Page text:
Prisoner in HMP Styal ‘give birth to dead child in toilet’

A woman gave birth to a stillborn child in a prison toilet under “shocking circumstances” after a nurse mistook her for menstrual pain, a Sentinel investigation has found.

Prisons and Probation Ombudsman (PPO) Sue McAllister said staff made a “serious error of judgement” when they did not visit an inmate or assess him properly after reporting he was bleeding and in pain – unfairly decided she was having painful periods.

The mother, Louise Powell, said she “cannot forgive” the prison for what happened.

According to a report published on Tuesday, the 30-year-old did not know that she was pregnant and could not believe that she could be.

Fellow inmates and staff of HMP Styles “had no doubt” this was the case until the baby was born prematurely – possibly between 27 and 31 weeks – in her mother’s cell at Cheshire Prison in June 2020. Block toilet.

The findings come just months after a damning report showed how a newborn baby died after a teenage girl gave birth alone at HMP Bronzefield in Middlesex, Europe’s largest women’s prison, despite calling on staff for help. happened.

In this report, Ms McAllister said the mother suffered a “horrific, traumatic and traumatic experience” and described the case as “deeply sad and disturbing”.

Prison staff called the duty nurse three times to express concern about the prisoner for more than two hours, but without visiting or properly assessing him, “wrongly concluded that he was bleeding and The painful period resulted in severe abdominal pain”.

The report said: “Whatever the cause, it is not acceptable that someone has unexplained acute pain for several hours without proper evaluation or consideration of pain relief.”

Ms McAllister is unable to say whether the child could have survived had her mother been taken to hospital. But her report said: “We believe that this will need to be determined by the court on the basis of expert evidence commissioned for this purpose.”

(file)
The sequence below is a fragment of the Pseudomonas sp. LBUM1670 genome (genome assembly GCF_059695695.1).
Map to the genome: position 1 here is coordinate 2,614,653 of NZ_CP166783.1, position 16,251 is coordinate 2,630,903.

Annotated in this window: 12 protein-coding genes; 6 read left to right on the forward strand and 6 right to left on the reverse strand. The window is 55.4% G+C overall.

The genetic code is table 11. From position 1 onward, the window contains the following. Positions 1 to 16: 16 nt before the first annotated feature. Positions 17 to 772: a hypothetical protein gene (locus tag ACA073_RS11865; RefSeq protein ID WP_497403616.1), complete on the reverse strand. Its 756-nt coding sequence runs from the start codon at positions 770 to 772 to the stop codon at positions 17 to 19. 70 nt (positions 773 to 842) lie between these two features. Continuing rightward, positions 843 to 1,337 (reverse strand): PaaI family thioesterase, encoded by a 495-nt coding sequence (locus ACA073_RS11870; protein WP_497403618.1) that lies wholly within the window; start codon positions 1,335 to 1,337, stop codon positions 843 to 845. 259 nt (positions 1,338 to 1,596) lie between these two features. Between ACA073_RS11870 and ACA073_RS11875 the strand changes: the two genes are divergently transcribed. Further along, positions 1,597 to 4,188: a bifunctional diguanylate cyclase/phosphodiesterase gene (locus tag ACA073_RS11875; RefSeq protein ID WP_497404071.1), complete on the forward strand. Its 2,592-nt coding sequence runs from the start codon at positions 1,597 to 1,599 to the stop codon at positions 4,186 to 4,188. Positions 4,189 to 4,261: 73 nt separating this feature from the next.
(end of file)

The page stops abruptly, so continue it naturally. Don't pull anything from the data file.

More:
Satisfied that prison staff did not leave any “obvious indications” that she was pregnant during the three-and-a-half months behind bars, having “missed the opportunity” to recognize that she had to undergo an urgent clinical trial hours earlier. Attention was required. Gave birth, Ms McAllister said.

In a statement to BBC Newsnight, Powell said: “The pain of Brooke’s death will never leave me. I can’t forgive the prison for leaving me when I was calling for help and I thought I was dying I was having a medical emergency and I was let go. Instead of that, immediate help. I want justice for Brooke so that no other woman has to go through this horror in jail.”

A damning report last year also revealed how a newborn baby died after a teenage girl gave birth alone at HMP Bronzefield in Middlesex, Europe’s largest women’s prison, despite calling on staff for help.

Kate Paradine, chief executive of the Women in Prison charity, said the latest findings were “another example of the catastrophic failure of health care in prisons” and claimed prisons “are not safe for women”.

Prisons Minister Victoria Atkins said: “The tragic events described in this report should never happen to any woman or child, and my deepest sympathies rest with the mother. We have already implemented the report’s recommendations and are in custody. Significant improvements have been made in the care received by pregnant women.

“We are also looking at how we can better screen for pregnancy in prisons so that no woman falls through the cracks. But there is clearly a lot to do to ensure that pregnant mothers in prison are treated equally in the community.” Get support – something I will continue to prioritize.”

The NHS said it had taken “prompt action” so “pregnancy tests are offered to all women upon arrival” and that staff are being trained to detect early signs of labor and “know that What to do in case of unexpected birth”. ”- measures which were one of the recommendations made in the report.

The Spectrum Community Health CIC, which runs health services in the prison, accepted the report’s findings. A spokesman said it is “fully committed to ensuring that lessons are learned and recommendations in the report are accepted and that action is taken following this tragic incident”.

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